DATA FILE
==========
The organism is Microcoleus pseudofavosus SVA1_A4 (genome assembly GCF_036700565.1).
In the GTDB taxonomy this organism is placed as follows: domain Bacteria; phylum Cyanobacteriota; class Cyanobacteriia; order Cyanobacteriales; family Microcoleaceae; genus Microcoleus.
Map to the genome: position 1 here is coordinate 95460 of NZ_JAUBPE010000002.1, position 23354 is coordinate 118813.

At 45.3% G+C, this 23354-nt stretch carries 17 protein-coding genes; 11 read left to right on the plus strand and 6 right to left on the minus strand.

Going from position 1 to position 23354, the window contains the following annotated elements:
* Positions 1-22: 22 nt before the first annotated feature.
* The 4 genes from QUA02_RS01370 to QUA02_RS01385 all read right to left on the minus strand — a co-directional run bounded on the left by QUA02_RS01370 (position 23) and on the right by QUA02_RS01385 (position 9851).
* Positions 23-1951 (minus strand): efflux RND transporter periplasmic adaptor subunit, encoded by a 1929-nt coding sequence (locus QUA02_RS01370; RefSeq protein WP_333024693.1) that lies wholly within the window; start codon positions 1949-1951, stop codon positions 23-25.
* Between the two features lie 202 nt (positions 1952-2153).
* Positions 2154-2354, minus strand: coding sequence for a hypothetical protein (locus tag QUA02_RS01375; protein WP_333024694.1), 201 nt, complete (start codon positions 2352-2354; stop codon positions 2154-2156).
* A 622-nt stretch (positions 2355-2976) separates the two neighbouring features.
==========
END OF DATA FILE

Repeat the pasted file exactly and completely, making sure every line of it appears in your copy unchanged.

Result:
The organism is Microcoleus pseudofavosus SVA1_A4 (genome assembly GCF_036700565.1).
In the GTDB taxonomy this organism is placed as follows: domain Bacteria; phylum Cyanobacteriota; class Cyanobacteriia; order Cyanobacteriales; family Microcoleaceae; genus Microcoleus.
Map to the genome: position 1 here is coordinate 95460 of NZ_JAUBPE010000002.1, position 23354 is coordinate 118813.

At 45.3% G+C, this 23354-nt stretch carries 17 protein-coding genes; 11 read left to right on the plus strand and 6 right to left on the minus strand.

Going from position 1 to position 23354, the window contains the following annotated elements:
* Positions 1-22: 22 nt before the first annotated feature.
* The 4 genes from QUA02_RS01370 to QUA02_RS01385 all read right to left on the minus strand — a co-directional run bounded on the left by QUA02_RS01370 (position 23) and on the right by QUA02_RS01385 (position 9851).
* Positions 23-1951 (minus strand): efflux RND transporter periplasmic adaptor subunit, encoded by a 1929-nt coding sequence (locus QUA02_RS01370; RefSeq protein WP_333024693.1) that lies wholly within the window; start codon positions 1949-1951, stop codon positions 23-25.
* Between the two features lie 202 nt (positions 1952-2153).
* Positions 2154-2354, minus strand: coding sequence for a hypothetical protein (locus tag QUA02_RS01375; protein WP_333024694.1), 201 nt, complete (start codon positions 2352-2354; stop codon positions 2154-2156).
* A 622-nt stretch (positions 2355-2976) separates the two neighbouring features.